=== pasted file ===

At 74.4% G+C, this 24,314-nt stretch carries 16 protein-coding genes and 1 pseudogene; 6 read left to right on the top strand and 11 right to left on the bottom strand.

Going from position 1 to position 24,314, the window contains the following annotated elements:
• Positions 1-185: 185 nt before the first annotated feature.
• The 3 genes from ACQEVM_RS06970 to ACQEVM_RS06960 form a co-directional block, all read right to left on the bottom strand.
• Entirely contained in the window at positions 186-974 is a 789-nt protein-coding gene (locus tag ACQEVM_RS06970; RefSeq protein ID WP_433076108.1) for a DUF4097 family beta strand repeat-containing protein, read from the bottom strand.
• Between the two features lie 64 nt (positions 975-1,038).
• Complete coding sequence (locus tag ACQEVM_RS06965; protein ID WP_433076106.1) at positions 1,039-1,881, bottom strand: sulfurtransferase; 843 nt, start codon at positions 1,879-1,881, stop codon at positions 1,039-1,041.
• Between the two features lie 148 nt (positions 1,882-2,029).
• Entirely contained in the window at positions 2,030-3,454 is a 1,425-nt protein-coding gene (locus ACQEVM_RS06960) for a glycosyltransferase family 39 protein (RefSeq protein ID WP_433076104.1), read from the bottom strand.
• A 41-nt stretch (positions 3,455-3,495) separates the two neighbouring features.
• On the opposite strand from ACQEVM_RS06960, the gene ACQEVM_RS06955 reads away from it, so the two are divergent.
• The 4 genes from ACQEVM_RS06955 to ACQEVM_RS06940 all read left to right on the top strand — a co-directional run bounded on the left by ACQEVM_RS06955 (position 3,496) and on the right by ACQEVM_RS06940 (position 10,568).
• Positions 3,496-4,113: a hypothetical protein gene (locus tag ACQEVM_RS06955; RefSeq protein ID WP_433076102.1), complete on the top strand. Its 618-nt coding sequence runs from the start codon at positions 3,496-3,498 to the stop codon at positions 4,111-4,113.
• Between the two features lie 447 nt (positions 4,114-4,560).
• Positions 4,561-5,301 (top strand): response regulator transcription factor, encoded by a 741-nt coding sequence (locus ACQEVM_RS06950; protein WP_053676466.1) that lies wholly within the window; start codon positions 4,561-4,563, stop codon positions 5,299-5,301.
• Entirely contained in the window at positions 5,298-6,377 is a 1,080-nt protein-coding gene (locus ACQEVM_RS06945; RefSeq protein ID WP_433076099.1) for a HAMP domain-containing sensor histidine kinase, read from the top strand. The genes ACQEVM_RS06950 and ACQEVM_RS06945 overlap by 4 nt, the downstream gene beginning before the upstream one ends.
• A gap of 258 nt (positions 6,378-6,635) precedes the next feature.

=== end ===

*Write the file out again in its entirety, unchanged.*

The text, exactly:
At 74.4% G+C, this 24,314-nt stretch carries 16 protein-coding genes and 1 pseudogene; 6 read left to right on the top strand and 11 right to left on the bottom strand.

Going from position 1 to position 24,314, the window contains the following annotated elements:
• Positions 1-185: 185 nt before the first annotated feature.
• The 3 genes from ACQEVM_RS06970 to ACQEVM_RS06960 form a co-directional block, all read right to left on the bottom strand.
• Entirely contained in the window at positions 186-974 is a 789-nt protein-coding gene (locus tag ACQEVM_RS06970; RefSeq protein ID WP_433076108.1) for a DUF4097 family beta strand repeat-containing protein, read from the bottom strand.
• Between the two features lie 64 nt (positions 975-1,038).
• Complete coding sequence (locus tag ACQEVM_RS06965; protein ID WP_433076106.1) at positions 1,039-1,881, bottom strand: sulfurtransferase; 843 nt, start codon at positions 1,879-1,881, stop codon at positions 1,039-1,041.
• Between the two features lie 148 nt (positions 1,882-2,029).
• Entirely contained in the window at positions 2,030-3,454 is a 1,425-nt protein-coding gene (locus ACQEVM_RS06960) for a glycosyltransferase family 39 protein (RefSeq protein ID WP_433076104.1), read from the bottom strand.
• A 41-nt stretch (positions 3,455-3,495) separates the two neighbouring features.
• On the opposite strand from ACQEVM_RS06960, the gene ACQEVM_RS06955 reads away from it, so the two are divergent.
• The 4 genes from ACQEVM_RS06955 to ACQEVM_RS06940 all read left to right on the top strand — a co-directional run bounded on the left by ACQEVM_RS06955 (position 3,496) and on the right by ACQEVM_RS06940 (position 10,568).
• Positions 3,496-4,113: a hypothetical protein gene (locus tag ACQEVM_RS06955; RefSeq protein ID WP_433076102.1), complete on the top strand. Its 618-nt coding sequence runs from the start codon at positions 3,496-3,498 to the stop codon at positions 4,111-4,113.
• Between the two features lie 447 nt (positions 4,114-4,560).
• Positions 4,561-5,301 (top strand): response regulator transcription factor, encoded by a 741-nt coding sequence (locus ACQEVM_RS06950; protein WP_053676466.1) that lies wholly within the window; start codon positions 4,561-4,563, stop codon positions 5,299-5,301.
• Entirely contained in the window at positions 5,298-6,377 is a 1,080-nt protein-coding gene (locus ACQEVM_RS06945; RefSeq protein ID WP_433076099.1) for a HAMP domain-containing sensor histidine kinase, read from the top strand. The genes ACQEVM_RS06950 and ACQEVM_RS06945 overlap by 4 nt, the downstream gene beginning before the upstream one ends.
• A gap of 258 nt (positions 6,378-6,635) precedes the next feature.